We all know the negatives that inherently come with Orioles slugger Chris Davis.
The huge strikeout numbers, the stretches of games where he looks like he’s not sure what that stick in his hand is supposed to do.
But then he has a game like Tuesday’s against his old club, the Texas Rangers, in which he homers twice, including his eighth career grand slam, and drives in six runs in a 12-1 victory.
When Davis is on, he can hit the ball out of anywhere. When he is on, he can be one of the more fearsome hitters in baseball.
That reminder was needed, because Davis headed into Tuesday 1-for-14 with six strikeouts since coming off the disabled list Friday. An oblique strain cost him a month of the season, and the Orioles didn’t exactly thrive while he was gone – they were 11-15.
“People ask … (did) you miss him? You miss the presence a little bit in the lineup. (The opposing pitchers) know he’s working there and he’s got that potential to have a night like he had tonight,” Orioles manager Buck Showalter said. “It’s still about production, but there’s another cog in the lineup that guys have to really stress their way through as a pitcher. And, you know, that’s what you’re looking for. You’re looking for very little breathing room where guys can’t coast and economize pitches and effort where they’re constantly having to go to the tank to get people out. So, you know, Chris does that for us.”
Davis said he’s been working to get his timing and rhythm back, and he felt like Tuesday was the first time he’s dome that since his return.
It’s obvious that this lineup is completely different when Davis is hitting like he has in the past – and not with the .214 average he dragged into the ballpark Tuesday. Davis talks about how the hitters feed off each other, but Davis is one of the primary players that sets the tone for this offense.
It was one game – one huge game – and we’ve seen that before in the seasons that Davis has struggled. But it does serve as a reminder of just how fearsome he can be.
One other thing about Tuesday and Davis. It was the first time in his career he has driven in at least six runs.
“I didn’t know until, actually when I went up for my last at-bat and the good people at the ballpark let me know by putting it on the Jumbotron,” he said. “You know, I think as a hitter any time that you’ve been working hard for a feeling or just working with one thing in mind, you’d like to see the result. Obviously, that’s not always the case.”
Two quality starts in a row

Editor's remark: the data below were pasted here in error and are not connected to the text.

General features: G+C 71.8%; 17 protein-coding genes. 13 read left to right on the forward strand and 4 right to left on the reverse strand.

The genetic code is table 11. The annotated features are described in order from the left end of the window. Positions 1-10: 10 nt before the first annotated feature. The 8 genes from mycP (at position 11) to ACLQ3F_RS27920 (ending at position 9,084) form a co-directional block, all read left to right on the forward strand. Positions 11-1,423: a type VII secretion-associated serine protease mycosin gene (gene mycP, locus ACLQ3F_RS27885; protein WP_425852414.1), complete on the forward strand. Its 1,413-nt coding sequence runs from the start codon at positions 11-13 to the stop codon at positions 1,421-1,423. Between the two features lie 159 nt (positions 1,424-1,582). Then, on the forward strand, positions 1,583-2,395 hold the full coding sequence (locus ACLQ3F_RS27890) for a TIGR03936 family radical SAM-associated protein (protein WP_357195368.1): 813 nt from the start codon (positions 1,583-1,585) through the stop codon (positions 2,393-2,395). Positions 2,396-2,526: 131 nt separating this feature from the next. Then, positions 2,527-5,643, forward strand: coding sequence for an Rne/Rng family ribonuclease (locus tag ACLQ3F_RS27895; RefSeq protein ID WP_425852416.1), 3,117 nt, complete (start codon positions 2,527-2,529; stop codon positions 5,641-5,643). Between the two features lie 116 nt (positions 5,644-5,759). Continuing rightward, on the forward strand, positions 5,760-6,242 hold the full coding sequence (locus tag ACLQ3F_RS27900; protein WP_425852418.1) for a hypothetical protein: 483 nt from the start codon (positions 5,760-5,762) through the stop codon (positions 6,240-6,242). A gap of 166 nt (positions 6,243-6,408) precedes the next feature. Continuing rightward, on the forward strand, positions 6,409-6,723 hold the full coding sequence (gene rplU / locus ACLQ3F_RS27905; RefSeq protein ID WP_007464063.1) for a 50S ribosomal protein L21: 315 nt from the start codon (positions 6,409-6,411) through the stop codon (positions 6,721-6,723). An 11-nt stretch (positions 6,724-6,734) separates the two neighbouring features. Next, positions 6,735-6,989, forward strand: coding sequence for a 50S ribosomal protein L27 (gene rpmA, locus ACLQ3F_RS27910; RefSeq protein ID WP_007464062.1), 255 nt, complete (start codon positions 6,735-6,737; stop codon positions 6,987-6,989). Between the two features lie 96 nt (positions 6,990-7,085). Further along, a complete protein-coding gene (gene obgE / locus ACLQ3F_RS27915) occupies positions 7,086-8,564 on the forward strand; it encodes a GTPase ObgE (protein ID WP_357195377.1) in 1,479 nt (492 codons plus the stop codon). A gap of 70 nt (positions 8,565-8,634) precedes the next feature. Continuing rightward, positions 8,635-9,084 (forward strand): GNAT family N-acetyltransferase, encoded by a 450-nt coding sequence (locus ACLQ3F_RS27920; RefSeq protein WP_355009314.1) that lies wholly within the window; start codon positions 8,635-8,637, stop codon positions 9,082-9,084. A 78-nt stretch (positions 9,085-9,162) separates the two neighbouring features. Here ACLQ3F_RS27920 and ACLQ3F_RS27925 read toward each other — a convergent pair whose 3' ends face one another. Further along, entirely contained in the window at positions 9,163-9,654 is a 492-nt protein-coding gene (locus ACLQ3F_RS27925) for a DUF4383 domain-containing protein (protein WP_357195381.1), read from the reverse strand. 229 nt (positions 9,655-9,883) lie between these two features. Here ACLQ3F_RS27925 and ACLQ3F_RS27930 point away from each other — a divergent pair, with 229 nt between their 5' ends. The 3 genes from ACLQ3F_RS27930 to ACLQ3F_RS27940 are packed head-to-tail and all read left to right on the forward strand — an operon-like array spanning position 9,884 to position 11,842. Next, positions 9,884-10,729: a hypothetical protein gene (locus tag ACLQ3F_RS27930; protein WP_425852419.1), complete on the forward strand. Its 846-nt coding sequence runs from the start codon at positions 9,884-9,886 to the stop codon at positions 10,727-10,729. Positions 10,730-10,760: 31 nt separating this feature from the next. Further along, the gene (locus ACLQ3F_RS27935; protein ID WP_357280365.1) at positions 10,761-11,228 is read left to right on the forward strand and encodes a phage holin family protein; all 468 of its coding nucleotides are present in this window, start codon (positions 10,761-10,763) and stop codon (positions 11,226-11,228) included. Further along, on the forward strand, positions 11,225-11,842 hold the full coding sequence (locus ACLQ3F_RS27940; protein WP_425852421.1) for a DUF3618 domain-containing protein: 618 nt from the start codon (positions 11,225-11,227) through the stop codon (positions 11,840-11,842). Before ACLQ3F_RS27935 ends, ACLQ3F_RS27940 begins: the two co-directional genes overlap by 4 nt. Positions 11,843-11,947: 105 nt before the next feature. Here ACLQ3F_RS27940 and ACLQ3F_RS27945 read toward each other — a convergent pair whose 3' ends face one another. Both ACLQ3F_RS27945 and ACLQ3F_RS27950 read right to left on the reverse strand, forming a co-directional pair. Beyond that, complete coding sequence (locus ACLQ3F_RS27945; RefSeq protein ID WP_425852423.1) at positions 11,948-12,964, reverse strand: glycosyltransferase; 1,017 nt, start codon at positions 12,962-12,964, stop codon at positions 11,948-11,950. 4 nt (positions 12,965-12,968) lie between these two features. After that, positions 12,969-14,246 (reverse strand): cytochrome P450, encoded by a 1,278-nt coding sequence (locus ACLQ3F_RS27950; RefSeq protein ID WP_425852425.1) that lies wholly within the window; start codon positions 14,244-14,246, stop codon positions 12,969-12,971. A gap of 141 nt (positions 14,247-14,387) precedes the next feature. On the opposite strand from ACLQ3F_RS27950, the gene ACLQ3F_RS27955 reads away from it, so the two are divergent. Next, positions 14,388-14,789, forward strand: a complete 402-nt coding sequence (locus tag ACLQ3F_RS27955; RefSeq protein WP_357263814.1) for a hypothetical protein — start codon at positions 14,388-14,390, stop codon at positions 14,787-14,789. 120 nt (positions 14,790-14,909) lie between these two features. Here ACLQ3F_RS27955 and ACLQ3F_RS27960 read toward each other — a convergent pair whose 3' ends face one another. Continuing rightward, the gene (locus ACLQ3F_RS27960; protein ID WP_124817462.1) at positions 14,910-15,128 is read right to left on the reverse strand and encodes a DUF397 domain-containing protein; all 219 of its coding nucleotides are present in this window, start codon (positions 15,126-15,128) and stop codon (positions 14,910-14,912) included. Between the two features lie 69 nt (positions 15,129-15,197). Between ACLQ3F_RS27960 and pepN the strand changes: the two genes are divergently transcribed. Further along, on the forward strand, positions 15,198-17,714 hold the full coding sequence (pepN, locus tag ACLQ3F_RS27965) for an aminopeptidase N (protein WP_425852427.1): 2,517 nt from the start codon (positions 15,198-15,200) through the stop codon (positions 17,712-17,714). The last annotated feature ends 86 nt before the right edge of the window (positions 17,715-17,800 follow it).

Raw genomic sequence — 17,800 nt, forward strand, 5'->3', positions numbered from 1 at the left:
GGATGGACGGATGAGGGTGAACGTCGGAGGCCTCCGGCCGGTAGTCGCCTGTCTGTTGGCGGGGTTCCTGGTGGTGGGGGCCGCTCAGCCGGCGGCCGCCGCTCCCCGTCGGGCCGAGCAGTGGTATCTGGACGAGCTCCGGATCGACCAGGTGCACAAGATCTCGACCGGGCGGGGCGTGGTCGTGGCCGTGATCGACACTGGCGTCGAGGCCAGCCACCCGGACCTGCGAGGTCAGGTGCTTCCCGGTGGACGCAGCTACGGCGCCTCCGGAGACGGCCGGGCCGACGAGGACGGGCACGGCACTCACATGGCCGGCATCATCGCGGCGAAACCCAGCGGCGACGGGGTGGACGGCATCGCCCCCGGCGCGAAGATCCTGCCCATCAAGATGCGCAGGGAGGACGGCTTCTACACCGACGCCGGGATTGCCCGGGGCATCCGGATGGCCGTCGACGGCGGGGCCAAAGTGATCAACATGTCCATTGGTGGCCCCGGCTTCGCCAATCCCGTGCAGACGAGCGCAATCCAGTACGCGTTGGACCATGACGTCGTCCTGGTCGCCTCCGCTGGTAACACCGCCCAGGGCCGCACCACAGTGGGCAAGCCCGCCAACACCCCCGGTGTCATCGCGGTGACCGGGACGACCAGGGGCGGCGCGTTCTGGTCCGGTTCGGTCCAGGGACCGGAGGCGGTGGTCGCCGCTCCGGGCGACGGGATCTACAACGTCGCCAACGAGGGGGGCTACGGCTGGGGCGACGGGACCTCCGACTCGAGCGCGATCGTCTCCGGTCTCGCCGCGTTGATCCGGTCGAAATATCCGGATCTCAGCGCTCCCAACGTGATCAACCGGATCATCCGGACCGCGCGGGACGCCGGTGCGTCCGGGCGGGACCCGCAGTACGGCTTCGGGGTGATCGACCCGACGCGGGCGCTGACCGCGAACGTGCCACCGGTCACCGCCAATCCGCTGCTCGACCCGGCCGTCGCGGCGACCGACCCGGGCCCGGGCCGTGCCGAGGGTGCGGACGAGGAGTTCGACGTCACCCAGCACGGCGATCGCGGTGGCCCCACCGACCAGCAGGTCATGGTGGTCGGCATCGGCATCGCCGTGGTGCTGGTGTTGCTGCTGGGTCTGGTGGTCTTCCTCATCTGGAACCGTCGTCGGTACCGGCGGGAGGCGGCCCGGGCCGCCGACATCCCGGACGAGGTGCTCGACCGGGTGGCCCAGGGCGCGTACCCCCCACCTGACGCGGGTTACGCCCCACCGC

If the Orioles had just skipped the Chicago Cubs series – it looks like their rotation did – and began the second half against the Texas Rangers, maybe things wouldn’t seem so bleak at Camden Yards.
OK, they’d still seem bleak. This club is 44-49, and still stumbling around the Wild Card wilderness.
But the Orioles have to feel a little better about their last two games, victories against the Rangers in which their rotation delivered consecutive quality starts.
On Monday, it was Chris Tillman and then on Tuesday, Dylan Bundy, pitching on 11 days’ rest, allowed four hits and one walk in six innings for his ninth win of the season.
Bundy allowed a solo homer on his second pitch of the game and had to wiggle out of a bases-loaded jam in the second inning. But was solid after that.
“The first three innings, I just felt off. I can’t really explain what was off, but something was,” Bundy said. “That’s how you get out of it, just going out there and staying in the game and pitching and trying to figure out things that work and make adjustments on that day.”
That’s been the most impressive thing about Bundy this season when he has had success. He’s been able to make adjustments as if here were much more experienced.
It’s something that has baffled other – older – members of the rotation.
Dang it, Nats
On Tuesday night, 33-year-old right-hander Edwin Jackson made a start for the Washington Nationals at the Los Angeles Angels. Jackson was with the Orioles for a blip this year, allowing four earned runs in three innings before his release.
The Orioles were Jackson’s 12th different big league team – one shy of tying Octavio Dotel’s record of 13 teams. He pitched well, too, on Tuesday night.
Jackson is still in the hunt for history, though. He previously played for the Nationals in 2012, so this time around doesn’t count.